Particular attention should be paid to the following:
1 Age of the patient
2 Foreign travel-remembering that certain diseases can exist both in the tropics and Europe, e.g. leishmaniasis, giardiasis
3 Immigrants-country of origin
4 Food and water-food poisoning is extremely common
5 Occupation, e.g.
(a) Sheep farmers-hydatid disease
(b) Sewer workers -leptospirosis
(c) Leather workers-anthrax
6 Domestic pets, e.g.
(c) Dogs- Toxocara canis infection, rabies
7 Sexual activity-hepatitis B, mixed enteric infections and HIV should be particularly considered in male homosexuals
8 Drug addiction-consider hepatitis Band C, HIV and pyogenic infections, e.g. staphylococcal
9 Tattooing-consider hepatitis B and C, HIV
10 Injections and transfusions-may act as a route of transmission for infections
11 Immunization history, e.g. BeG
A general examination should be performed with particular attention to skin rashes, lymphadenopathy and hepatosplenomegaly. In cases of sexually transmitted diseases the perineum, rectum and vagina should be inspected. The presence of a fever is helpful, but less emphasis is now placed on fever patterns because of improved laboratory diagnosis. High swinging fevers are characteristically seen with localized pus.
Tests should be performed as appropriate. If the diagnosis is obvious, e.g. a measles rash is present, no tests are necessary. The list below gives examples of situations in which tests are useful.
1 Full blood count and film are usually performed and often give a guide to the type of infection, although the changes are not invariable:
(a) Polymorphonuclear leucocytosis- bacterial infections
(b) Neutropenia – viral infections, brucellosis, typhoid, overwhelming septicaemia
(c) Lymphocytosis-viral infections, whooping cough
(d) Atypical lymphocytes-infectious mononucleosis
(e) Eosinophilia-parasitic infections, helminths
The erythrocyte sedimentation rate (ESR) and Creactive protein are usually raised.
2 Liver biochemistry is often slightly abnormal In
infections but this is a non-specific sign. The serum transferases are also raised in hepatitis and other liver infections.
4 Chest X-ray } These should also be performed, even in the absence of symptoms and signs
Further investigations specific diagnosis:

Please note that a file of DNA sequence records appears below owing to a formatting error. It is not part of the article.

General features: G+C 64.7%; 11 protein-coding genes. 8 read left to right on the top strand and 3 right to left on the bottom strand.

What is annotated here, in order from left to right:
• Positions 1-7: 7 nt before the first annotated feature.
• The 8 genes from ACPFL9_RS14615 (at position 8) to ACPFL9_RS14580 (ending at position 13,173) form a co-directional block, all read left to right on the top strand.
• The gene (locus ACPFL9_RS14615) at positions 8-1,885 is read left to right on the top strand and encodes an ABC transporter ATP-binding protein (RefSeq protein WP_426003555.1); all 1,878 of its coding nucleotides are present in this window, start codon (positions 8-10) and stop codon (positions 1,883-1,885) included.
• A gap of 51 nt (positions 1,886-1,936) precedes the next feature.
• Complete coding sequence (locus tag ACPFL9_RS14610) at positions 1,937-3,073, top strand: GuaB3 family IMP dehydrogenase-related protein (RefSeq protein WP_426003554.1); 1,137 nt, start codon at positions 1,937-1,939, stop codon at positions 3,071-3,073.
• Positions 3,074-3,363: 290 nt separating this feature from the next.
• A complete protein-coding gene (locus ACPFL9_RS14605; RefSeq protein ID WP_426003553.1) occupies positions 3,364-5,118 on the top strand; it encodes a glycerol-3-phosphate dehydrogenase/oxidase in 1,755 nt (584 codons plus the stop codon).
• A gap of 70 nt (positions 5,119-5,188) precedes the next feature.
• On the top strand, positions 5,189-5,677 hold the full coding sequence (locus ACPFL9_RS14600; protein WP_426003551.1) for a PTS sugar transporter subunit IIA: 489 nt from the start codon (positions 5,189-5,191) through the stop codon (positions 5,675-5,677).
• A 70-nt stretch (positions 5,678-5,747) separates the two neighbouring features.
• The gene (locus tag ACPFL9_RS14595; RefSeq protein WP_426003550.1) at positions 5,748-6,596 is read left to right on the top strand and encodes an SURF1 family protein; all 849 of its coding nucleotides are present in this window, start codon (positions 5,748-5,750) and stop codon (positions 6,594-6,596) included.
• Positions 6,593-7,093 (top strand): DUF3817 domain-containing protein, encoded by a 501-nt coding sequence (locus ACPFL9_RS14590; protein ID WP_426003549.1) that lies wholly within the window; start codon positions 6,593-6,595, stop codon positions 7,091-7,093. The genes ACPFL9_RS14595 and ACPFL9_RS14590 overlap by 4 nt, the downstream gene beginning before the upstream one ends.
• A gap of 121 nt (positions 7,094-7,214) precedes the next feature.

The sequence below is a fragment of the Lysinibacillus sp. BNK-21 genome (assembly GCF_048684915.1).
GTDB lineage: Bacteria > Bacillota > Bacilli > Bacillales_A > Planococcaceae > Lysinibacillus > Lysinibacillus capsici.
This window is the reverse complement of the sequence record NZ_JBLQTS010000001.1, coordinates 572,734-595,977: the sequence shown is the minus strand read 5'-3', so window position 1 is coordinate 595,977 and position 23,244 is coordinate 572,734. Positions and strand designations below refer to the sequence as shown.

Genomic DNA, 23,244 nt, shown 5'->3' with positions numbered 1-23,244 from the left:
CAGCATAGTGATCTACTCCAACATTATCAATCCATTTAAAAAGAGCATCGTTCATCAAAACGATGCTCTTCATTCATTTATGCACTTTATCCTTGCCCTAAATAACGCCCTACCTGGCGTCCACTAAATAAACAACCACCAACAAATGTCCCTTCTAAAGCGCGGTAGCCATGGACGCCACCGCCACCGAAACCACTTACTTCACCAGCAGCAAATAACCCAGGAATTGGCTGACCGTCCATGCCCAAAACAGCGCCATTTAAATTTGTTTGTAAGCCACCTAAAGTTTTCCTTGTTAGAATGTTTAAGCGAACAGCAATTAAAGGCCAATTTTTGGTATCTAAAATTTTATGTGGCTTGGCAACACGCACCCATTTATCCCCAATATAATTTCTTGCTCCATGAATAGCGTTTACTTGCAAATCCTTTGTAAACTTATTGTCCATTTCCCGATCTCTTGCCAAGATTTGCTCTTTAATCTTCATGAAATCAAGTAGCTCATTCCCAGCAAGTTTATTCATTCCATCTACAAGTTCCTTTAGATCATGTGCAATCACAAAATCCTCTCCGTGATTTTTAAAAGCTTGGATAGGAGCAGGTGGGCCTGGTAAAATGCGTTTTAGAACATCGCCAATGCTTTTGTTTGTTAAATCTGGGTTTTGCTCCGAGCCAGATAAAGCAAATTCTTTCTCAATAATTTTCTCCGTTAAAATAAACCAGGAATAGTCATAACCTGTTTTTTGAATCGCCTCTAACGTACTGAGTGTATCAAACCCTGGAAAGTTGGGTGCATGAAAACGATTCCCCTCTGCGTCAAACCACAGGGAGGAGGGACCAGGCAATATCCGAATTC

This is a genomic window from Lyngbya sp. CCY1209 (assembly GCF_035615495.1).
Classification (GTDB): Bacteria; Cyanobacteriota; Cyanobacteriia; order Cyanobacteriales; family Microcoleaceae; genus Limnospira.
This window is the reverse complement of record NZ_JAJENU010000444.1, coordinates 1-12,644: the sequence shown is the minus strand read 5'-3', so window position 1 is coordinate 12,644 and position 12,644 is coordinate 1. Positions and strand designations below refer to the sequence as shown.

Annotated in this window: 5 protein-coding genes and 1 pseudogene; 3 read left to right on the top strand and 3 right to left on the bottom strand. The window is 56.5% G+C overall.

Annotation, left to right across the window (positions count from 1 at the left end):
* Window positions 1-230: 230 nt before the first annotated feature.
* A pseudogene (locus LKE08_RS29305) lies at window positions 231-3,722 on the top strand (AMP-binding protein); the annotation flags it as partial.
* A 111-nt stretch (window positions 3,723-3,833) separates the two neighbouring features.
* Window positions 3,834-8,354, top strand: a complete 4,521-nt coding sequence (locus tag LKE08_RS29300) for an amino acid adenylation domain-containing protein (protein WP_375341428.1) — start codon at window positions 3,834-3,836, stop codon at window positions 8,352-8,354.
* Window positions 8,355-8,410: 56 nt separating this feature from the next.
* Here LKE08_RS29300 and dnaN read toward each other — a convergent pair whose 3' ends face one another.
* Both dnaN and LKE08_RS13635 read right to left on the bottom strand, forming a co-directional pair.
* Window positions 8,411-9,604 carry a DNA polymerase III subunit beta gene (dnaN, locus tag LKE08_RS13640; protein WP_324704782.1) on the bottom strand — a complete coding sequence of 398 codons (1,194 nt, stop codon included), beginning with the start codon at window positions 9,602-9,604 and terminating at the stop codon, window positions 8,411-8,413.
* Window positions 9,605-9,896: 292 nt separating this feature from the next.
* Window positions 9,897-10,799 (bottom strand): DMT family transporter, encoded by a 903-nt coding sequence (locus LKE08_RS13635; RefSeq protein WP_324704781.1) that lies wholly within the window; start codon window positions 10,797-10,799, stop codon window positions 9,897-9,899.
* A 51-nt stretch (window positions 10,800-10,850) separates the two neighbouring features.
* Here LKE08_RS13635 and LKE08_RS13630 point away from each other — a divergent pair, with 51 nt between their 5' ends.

1 Blood culture.
2 Microscopic examination and culture of appropriate body fluids, e.g. urine, faeces, eSF, sputum.
3 Viruses can be identified in the above body fluids by:
(a) Electron microscopy.
(b) Tissue culture (cytomegalovirus).
(c) Immunological antigen capture techniques (rotavirus).
4 Immunodiagnosis-immunological techniques are now available for the identification of:
(a) Pathogen-specific antigens which can be detected in body fluids using polyvalent antisera or monoclonal antibodies .
(b) Specific serological responses to infection using immunodiffusion, complement fixation, indirect haemagglutination, indirect immunofluorescence or enzyme-linked immunosorbent assay (ELISA).
A high titre of IgM specific to a pathogen (e.g. hepatitis A or B virus, cytomegalovirus) is diagnostic of a recent infection. In infection a single raised IgG is unhelpful as this only indicates a previous rather than a current infection.
However, a rising titre can confirm the diagnosis (e.g. in brucellosis or Mycoplasma infection). These immunological techniques are particularly useful in the identification of pathogens that are difficult to culture by standard microbiological techniques or intracellular pathogens that require tissue culture.
S Tissue diagnosis-biopsy/aspiration with isolation of pathogen:
(a) Bone marrow/liver biopsy for generalized infections such as tuberculosis, leishmaniasis.
(b) Rarely, if the above technique is negative, splenic aspiration for leishmaniasis.
(c) Transbronchial biopsy for Pneumocystis carinii.
6 DNA/RNA-based techniques. Many genes encoding virulence factors and other specific proteins of pathogenic microorganisms have been cloned and sequenced. From this information DNA probes have been constructed and used for the detection of pathogen- specific DNA in body fluids or tissue. The use of amplification techniques like the polymerase chain reaction has increased the sensitivity of this approach which has already been introduced into practice.
7 Imaging procedures-ultrasound and CT scan (with needle aspiration) for abscesses in liver, lung, brain or abdomen.